CHELSEA – After banning the miniature bottles of alcohol known as “nips” from their community a year ago, Chelsea officials are reporting that the decision was a huge benefit to the city.

Not only has the city seen a decline in litter from tiny bottles strewn about the streets and parks, but public intoxication and alcohol-related ambulance responses have also decreased.

According to Cataldo Ambulance Service, who holds a contract with the city, alcohol-related emergency calls are down from 556 in 2018 to just 127 calls as of mid-August, according to CommonWealth Magazine.

Chelsea police have also reported a decline in alcohol-related arrests, with only 86 individuals brought into protective custody for alcohol consumption as opposed to last year’s total of 222 cases.

Chelsea’s decision and the reported positive results from the ban have inspired other Massachusetts communities to look into placing a nip ban in their own communities.

“It’s been over a year since that ban was put in place and the results are in – the impact of the ban is overwhelmingly positive,” said Chelsea City Councilor Roy Avellaneda, who spearheaded the effort last year. “Just look at the numbers.”

Meanwhile, liquor store owners don’t share the same thoughts on the ban. While their main concern seems to be loss of revenue, some also believe that the results reported by the city aren’t entirely positive, as they say the ban is causing other problems.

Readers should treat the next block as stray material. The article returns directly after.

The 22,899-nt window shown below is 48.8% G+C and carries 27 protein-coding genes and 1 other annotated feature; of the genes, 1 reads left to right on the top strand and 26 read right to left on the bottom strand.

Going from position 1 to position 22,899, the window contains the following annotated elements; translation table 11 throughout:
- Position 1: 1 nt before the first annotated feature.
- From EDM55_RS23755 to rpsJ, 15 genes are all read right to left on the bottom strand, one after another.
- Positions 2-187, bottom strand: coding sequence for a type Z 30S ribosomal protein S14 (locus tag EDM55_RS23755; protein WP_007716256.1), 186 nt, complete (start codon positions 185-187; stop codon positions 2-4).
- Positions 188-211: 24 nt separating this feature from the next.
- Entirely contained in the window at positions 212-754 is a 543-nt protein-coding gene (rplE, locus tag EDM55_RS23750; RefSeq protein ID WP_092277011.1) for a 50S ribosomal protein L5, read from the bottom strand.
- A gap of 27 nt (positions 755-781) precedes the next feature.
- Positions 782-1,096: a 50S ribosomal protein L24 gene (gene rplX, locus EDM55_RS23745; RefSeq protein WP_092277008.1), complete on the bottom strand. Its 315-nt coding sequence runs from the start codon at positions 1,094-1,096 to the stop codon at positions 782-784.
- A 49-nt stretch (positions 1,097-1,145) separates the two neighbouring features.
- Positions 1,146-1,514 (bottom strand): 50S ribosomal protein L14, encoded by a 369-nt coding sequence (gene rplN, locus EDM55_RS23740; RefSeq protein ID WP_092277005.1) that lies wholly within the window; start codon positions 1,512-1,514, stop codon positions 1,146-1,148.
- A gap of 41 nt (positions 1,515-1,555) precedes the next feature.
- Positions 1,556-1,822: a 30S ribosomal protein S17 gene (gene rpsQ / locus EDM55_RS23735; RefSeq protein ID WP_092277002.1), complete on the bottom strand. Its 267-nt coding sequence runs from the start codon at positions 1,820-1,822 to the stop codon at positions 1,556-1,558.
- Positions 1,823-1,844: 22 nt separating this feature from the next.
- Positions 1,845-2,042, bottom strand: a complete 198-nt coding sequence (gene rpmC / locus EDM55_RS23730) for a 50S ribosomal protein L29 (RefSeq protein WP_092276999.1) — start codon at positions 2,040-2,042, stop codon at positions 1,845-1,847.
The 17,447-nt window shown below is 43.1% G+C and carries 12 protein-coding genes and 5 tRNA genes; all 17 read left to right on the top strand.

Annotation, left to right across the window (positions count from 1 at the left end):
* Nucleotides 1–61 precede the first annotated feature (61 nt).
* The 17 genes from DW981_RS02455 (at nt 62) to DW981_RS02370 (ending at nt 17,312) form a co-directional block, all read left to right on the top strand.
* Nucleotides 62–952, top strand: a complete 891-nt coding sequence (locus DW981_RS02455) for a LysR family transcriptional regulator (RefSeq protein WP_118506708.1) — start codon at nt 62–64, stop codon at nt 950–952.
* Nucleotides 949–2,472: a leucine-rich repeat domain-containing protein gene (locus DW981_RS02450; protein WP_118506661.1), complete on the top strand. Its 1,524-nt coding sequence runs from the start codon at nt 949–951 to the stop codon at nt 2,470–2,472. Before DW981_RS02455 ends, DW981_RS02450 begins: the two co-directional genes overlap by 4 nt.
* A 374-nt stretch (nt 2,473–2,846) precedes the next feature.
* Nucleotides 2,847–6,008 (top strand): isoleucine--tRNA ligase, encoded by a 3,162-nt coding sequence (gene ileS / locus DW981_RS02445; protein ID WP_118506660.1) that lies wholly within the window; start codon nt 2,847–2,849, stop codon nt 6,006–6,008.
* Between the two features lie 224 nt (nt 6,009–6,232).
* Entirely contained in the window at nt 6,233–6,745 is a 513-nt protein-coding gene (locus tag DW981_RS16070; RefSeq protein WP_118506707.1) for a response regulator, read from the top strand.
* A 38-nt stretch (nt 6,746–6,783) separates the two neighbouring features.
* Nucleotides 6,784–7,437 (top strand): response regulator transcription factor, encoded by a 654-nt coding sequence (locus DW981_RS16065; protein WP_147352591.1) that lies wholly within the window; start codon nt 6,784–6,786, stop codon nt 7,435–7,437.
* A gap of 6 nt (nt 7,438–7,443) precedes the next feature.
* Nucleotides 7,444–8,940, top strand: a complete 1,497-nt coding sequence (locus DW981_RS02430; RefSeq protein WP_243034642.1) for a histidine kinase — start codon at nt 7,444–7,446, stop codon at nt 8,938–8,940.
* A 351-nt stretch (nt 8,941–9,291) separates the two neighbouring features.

Robert Mellion, executive director and general counsel for the state’s Package Store Association, believes that the roughly 10% of lost revenue isn’t the only issue at play.

“If the argument put forward is that the sale of 50- or 100-milliliter bottles is directly connected with alcohol addiction – if that’s true, all you’re doing is driving an individual to purchase a 200-milliliter item,” Mellion said.

“It’s a false narrative. If the goal is to end public drinking, the real way is to convince people not to drink, not remove a specific bottle size.”

Nine Chelsea liquor store owners have since filed an appeal against a ban of 100-milliliter containers. City officials argue that the state commission does not have jurisdiction to appeal the ban, but liquor store owners do not see it that way.

A similar debate could be in store for the city of Worcester, as officials are currently weighing the possibility of banning nips.

Worcester District 4 City Councilor Sarai Rivera’s request to ban the tiny bottles in January is still under review. Since then, Rivera has announced that she may amend her request with a new one, a redemption deposit on nips.

“Honestly, I’m just sick and tired of the litter of the nip bottles,” Ms. Rivera shared with the Worcester Telegram. “Part of the reason we don’t see beer cans everywhere is because they have a deposit.”

A decision has yet to be reached.

Photo by Almos Bechtold on Unsplash